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On standards, timid describes education policy-makers

When it comes to education political leadership in Louisiana, these appointed and elected officials seem to expend more effort to putting brakes on trying to solve problems than to deal decisively enough with the underlying problem itself.

At the highest level of education in the state, for months political forces have put big pressure on the university system to come up with ways of increasing degree completion rates, with some politicians even claiming the institutions were dragging their heels on this. Finally, in its last meeting, the Board of Regents did make changes to baccalaureate schools – although they hardly could be described as bold ones. Open admissions largely would cease with the exception rate to standards also being reduced, less essential classes no longer would qualify for consideration in the admission decision, and some places would marginally increase their standards – in two years. There was no real reason these GPA standards and exceptions cutbacks could not have been implemented for this fall, if not for January, 2011, nor that standards could not be raised further; after all, a 2.0 is the minimum required to graduate in high school and open-admissions community colleges are available.

As tepid as this was, at least it was some action. More shamefully, legislators of the House Education Committee at the behest of local politicians from the elementary and secondary level roundly rejected state Rep. Rickey Hardy’s HB 186 which would have set a minimum 2.0 grade point average standard for participation in any extracurricular school activity. Hardy pointed out this already was law in neighboring states.

After years of prodding, the Louisiana High School Athletic Association finally passed a regulation raising it from 1.5 to 2.0, but only for grades 9-12 (some junior high students participate in varsity activities), where Hardy’s bill would apply down the sixth grade, and obviously does not cover all activities. And it could change the standard at any time, so the bill is needed.

Yet opposition was led the by the group that should endorse that academics come first, the Louisiana School Board Association. Worse, the arguments made by its president, East Baton Rouge board member Nolton Senegal, reveal a puerile mindset that would leave doubt that these arguments would come from somebody who actually has a job overseeing education.

Senegal criticized Hardy for not including emphasis or money in his bill for tutoring to help students raise their GPAs. In other words, Senegal was saying it should be the job of education governance to assist student-athletes to reach the 2.0 standard – which is one requirement to advance a grade level or to graduate – but not to help students not expected to participate in athletics? Otherwise, why would he have levied this criticism? If all students are expected to reach that level, why must only those in athletics be given special help?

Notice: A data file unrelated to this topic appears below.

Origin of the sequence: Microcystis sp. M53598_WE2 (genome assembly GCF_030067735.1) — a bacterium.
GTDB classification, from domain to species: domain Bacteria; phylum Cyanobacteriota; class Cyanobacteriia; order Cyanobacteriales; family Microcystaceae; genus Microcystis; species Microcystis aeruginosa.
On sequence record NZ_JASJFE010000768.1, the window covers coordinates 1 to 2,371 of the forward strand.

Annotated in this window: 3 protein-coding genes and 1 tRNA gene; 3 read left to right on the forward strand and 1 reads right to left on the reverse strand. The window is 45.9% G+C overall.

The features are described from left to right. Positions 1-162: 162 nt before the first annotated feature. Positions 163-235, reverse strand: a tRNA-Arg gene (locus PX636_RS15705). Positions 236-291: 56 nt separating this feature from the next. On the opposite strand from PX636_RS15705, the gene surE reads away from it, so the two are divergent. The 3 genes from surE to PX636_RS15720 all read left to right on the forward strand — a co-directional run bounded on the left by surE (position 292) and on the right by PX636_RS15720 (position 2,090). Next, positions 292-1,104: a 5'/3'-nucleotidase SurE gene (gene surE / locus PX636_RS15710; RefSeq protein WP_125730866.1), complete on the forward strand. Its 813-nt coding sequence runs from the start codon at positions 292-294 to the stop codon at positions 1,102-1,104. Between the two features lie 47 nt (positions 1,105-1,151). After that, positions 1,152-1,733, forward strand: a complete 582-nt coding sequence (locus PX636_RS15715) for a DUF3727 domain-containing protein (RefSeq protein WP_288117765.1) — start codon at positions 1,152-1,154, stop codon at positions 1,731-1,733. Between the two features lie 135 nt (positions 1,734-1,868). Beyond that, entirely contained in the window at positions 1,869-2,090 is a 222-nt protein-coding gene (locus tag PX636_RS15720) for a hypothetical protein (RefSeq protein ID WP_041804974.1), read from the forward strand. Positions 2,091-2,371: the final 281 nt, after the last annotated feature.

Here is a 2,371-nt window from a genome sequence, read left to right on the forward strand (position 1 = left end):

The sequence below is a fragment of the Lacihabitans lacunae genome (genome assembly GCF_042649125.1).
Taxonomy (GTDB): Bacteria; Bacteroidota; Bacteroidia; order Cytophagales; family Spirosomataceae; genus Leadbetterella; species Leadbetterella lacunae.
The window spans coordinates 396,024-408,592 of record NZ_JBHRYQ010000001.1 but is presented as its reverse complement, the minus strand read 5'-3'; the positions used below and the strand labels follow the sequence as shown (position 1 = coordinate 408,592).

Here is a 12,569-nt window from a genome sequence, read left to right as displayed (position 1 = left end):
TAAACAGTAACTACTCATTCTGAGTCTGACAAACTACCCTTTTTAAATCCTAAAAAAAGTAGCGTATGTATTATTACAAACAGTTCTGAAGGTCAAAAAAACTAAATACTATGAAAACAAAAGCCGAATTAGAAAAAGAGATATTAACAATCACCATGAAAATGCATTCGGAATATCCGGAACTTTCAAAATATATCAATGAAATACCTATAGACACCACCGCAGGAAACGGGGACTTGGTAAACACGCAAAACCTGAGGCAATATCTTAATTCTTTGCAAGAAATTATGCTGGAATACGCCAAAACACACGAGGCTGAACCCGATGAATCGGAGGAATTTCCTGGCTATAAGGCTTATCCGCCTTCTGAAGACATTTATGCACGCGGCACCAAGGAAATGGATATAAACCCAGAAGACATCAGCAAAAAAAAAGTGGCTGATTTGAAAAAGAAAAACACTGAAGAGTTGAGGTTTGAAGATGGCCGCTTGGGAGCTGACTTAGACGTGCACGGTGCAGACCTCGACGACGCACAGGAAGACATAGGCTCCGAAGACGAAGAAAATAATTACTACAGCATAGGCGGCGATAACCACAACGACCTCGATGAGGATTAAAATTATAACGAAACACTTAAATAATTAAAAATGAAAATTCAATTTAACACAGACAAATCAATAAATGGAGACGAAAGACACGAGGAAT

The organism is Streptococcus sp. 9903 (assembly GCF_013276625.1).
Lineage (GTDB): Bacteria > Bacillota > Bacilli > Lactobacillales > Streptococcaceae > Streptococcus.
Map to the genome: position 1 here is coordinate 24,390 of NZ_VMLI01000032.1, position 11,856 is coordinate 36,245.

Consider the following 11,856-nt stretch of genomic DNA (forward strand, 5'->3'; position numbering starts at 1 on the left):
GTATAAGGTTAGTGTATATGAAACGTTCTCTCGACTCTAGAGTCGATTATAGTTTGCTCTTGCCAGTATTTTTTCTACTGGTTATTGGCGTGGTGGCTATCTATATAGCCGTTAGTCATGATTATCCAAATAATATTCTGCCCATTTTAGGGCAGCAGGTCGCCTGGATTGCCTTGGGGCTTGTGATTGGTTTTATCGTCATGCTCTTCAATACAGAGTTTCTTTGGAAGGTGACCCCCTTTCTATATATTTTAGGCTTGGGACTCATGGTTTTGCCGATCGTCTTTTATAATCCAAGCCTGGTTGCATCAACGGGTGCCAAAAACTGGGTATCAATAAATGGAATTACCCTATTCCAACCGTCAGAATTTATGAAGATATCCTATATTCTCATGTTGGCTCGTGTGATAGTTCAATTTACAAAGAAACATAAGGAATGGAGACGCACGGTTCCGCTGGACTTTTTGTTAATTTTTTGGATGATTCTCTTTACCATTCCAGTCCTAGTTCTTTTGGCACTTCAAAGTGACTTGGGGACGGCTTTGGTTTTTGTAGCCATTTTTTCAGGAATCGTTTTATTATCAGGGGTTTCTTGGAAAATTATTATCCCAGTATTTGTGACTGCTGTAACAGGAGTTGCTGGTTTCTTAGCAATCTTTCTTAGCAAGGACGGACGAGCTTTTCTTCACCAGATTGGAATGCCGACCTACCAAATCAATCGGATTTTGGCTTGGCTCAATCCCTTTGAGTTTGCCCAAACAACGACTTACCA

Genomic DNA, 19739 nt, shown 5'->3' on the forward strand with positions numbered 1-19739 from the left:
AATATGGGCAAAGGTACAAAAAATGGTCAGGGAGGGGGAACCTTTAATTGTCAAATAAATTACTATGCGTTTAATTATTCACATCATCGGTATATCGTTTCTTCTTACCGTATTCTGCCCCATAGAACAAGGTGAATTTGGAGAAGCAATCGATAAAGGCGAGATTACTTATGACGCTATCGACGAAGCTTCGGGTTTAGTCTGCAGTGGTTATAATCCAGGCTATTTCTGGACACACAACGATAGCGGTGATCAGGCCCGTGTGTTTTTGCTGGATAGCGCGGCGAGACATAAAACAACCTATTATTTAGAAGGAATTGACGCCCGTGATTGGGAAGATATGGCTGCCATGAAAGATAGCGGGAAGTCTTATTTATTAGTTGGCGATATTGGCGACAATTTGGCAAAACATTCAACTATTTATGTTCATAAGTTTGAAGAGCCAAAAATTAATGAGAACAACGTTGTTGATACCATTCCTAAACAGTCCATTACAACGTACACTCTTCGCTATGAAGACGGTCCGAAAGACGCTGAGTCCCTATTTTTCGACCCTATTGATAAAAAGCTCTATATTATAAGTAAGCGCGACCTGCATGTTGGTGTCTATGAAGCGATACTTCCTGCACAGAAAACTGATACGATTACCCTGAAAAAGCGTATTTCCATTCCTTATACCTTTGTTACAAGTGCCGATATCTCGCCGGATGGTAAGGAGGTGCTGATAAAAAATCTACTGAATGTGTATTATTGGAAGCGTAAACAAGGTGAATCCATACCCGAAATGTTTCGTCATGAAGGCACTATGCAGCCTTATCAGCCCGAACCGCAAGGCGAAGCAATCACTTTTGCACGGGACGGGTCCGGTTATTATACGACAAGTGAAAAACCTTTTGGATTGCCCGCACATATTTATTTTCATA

Senegal also asserted that students below the 2.0 standard were not joining up to participate in other extracurricular activities. Even if this is currently the case, why not establish the standard for the same reason as athletics – academics should be the primary concern of any student, and extracurricular activities only are privileges to be enjoyed after fulfilling the basic mission of adequate academic progress? And, as Hardy pointed out, if not a problem then why was the bill worth opposing on these grounds?

Yet as bad as the logic was behind this, 11 of 15 panel members voted for this reasoning. I’ll resist commenting on this in light of in what schools the majority of them were educated and what standards they faced in their prep days.


Politics defeats savings by keeping powers with lt. gov

Where you stand depends on where you sit turned out reaffirmed by deliberations in the House and Governmental Affairs Committee over the issue of abolishing the office of lieutenant governor and farming out its function.

As state Rep. Cameron Henry’s HB 812 originally proposed, several million dollars a year would be saved by getting rid of an office the only duties of which are to oversee culture recreation, and tourism – which already has a department head to do the significant stuff so the lieutenant governor’s role is really little more than being a salesman – and waiting around in case he needs to assume temporarily or permanently the governorship. The bill was backed by Republican Gov. Bobby Jindal and had a companion constitutional amendment which would require two-thirds of legislators to approve and then a majority of the voters.